This month we take a look at the history and nature of China watching. Here at ChinaSource we watch China to learn better how to pray for, serve, and partner with the Lord’s church there. In a world climate that mainly offers reasons why not to care, we are compelled by the Holy Spirit not only to care, but to engage, and collaborate, however he leads. Thanks for watching, praying, and serving with us!
The term “China watching” became a thing during the Cold War, when foreign diplomats, academics, and journalists were unable to observe and report first-hand what was happening in China. Like bird watching, it had to be done from afar—from outside of China. This was also, and perhaps particularly, true for those interested in what was going on with the church in China.
Following the Reform and Opening policy that was launched in the late 1970s, China watchers were slowly allowed back in to see for themselves what was happening in China. Foreign Christians returned as well, taking advantage of opportunities for legitimate work in business, education, and the service sector. This made it easier to see, experience, and report on the situation for Christians in China. No longer confined to “reading the tea leaves from Hong Kong,” foreigners could attend church services, meet local believers, and find ways to serve churches in China.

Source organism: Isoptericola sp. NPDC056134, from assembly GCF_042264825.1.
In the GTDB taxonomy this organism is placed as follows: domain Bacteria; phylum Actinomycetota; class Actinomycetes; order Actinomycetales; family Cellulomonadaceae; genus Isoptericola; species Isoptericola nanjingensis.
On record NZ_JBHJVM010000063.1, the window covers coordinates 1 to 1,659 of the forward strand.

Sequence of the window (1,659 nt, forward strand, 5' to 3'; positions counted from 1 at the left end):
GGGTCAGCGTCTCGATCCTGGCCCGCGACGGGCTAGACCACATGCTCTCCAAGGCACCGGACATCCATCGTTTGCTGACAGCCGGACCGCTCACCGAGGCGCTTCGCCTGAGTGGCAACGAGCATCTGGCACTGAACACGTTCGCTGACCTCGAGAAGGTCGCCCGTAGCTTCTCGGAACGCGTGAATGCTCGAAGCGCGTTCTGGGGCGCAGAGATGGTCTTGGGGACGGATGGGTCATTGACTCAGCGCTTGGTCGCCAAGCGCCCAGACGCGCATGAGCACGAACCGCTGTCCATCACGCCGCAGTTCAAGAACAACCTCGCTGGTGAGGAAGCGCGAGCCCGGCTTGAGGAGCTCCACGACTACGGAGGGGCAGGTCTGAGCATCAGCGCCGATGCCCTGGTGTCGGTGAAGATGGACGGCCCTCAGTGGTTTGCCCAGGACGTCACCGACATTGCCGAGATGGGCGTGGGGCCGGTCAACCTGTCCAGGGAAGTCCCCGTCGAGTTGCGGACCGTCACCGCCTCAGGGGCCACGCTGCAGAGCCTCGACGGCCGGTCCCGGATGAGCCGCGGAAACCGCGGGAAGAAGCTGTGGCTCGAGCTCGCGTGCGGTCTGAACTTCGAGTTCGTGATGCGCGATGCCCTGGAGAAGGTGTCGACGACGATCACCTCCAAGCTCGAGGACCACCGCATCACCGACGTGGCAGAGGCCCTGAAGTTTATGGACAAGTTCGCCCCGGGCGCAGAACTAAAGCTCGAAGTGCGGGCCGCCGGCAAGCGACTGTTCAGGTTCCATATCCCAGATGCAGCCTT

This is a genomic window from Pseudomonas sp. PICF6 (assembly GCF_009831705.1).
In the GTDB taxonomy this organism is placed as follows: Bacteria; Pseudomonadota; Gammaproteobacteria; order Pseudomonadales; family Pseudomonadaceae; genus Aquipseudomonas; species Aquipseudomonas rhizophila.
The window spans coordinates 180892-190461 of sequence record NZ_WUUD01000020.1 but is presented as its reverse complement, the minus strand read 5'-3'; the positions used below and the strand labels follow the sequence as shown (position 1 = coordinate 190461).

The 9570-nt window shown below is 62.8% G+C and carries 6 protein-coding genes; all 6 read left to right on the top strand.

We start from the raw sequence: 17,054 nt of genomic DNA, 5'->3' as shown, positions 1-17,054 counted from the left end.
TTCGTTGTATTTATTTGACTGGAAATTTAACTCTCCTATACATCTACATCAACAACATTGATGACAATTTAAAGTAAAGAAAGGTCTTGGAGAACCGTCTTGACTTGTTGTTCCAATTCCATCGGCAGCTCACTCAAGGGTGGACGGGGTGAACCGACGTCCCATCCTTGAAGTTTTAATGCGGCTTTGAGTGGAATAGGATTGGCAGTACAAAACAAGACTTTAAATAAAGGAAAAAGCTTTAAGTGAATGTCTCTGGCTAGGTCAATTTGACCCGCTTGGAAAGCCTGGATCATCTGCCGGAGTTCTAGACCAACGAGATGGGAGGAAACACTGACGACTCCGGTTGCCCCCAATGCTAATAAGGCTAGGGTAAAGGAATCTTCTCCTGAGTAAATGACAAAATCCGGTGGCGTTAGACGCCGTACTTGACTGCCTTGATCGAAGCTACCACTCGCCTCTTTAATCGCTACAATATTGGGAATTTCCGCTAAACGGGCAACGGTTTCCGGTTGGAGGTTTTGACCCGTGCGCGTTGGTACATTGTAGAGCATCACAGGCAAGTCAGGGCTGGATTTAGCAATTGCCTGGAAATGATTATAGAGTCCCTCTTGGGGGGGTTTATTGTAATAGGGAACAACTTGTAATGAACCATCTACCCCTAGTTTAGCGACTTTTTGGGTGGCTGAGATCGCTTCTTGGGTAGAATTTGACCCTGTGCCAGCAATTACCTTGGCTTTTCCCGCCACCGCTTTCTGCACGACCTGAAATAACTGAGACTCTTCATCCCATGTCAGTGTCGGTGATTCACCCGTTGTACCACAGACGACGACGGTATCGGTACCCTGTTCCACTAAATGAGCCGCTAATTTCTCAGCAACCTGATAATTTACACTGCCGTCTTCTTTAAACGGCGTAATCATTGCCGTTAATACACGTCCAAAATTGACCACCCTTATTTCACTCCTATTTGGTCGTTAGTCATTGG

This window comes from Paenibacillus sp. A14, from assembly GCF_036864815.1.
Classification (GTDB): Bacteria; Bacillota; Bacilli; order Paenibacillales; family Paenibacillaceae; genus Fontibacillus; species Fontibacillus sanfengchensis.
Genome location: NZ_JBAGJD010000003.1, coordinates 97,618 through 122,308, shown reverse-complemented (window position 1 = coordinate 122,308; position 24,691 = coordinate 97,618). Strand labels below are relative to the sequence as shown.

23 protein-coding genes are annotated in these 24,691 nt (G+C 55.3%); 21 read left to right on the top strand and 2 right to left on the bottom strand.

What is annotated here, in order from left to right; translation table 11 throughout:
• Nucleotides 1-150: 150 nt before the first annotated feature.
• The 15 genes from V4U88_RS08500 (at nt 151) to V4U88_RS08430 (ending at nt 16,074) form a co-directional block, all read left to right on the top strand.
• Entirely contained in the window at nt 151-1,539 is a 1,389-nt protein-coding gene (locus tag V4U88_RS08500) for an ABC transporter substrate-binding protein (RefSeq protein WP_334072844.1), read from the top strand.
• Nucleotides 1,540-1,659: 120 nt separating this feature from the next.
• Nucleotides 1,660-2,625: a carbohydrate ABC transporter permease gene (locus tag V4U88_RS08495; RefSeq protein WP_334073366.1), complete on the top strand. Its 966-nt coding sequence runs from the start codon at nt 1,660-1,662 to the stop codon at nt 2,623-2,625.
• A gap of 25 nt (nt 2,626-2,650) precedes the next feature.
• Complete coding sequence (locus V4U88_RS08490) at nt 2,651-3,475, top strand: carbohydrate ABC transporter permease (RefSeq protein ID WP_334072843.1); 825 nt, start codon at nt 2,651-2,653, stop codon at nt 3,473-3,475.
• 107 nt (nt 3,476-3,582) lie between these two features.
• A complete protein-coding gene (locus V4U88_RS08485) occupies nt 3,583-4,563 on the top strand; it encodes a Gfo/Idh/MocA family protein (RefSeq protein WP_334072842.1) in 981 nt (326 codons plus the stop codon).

Since its beginning in 1997, ChinaSource has been a leading player in the “Christian China watching” space. With our extensive network and history of collaboration, we have been able to tell stories that take us behind the headlines, giving global Christians a chance to see the multi-dimensional nature of Christianity in China.
One of the biggest changes in China watching that has taken place in recent years is the access provided by the internet. With the proliferation of social media in the 2000s, Christians, like everyone else in society, went online to write, allowing us to hear first-hand what Christians in China are thinking about and what issues they are dealing with. What we discovered is that many of these were outside of the common narratives of Christianity in China.
One of the main difficulties in China watching is the size and complexity of a nation of 1.4 billion people. The political, social, and religious environments vary greatly from region to region; what happens in one place is not necessarily representative of the whole. That is very difficult for outsiders to grasp. In writing about China and the church, we take great care to highlight this reality. Any particular story is merely a piece of the puzzle; looking at an individual piece, or a group of pieces does not necessarily reveal the entire picture.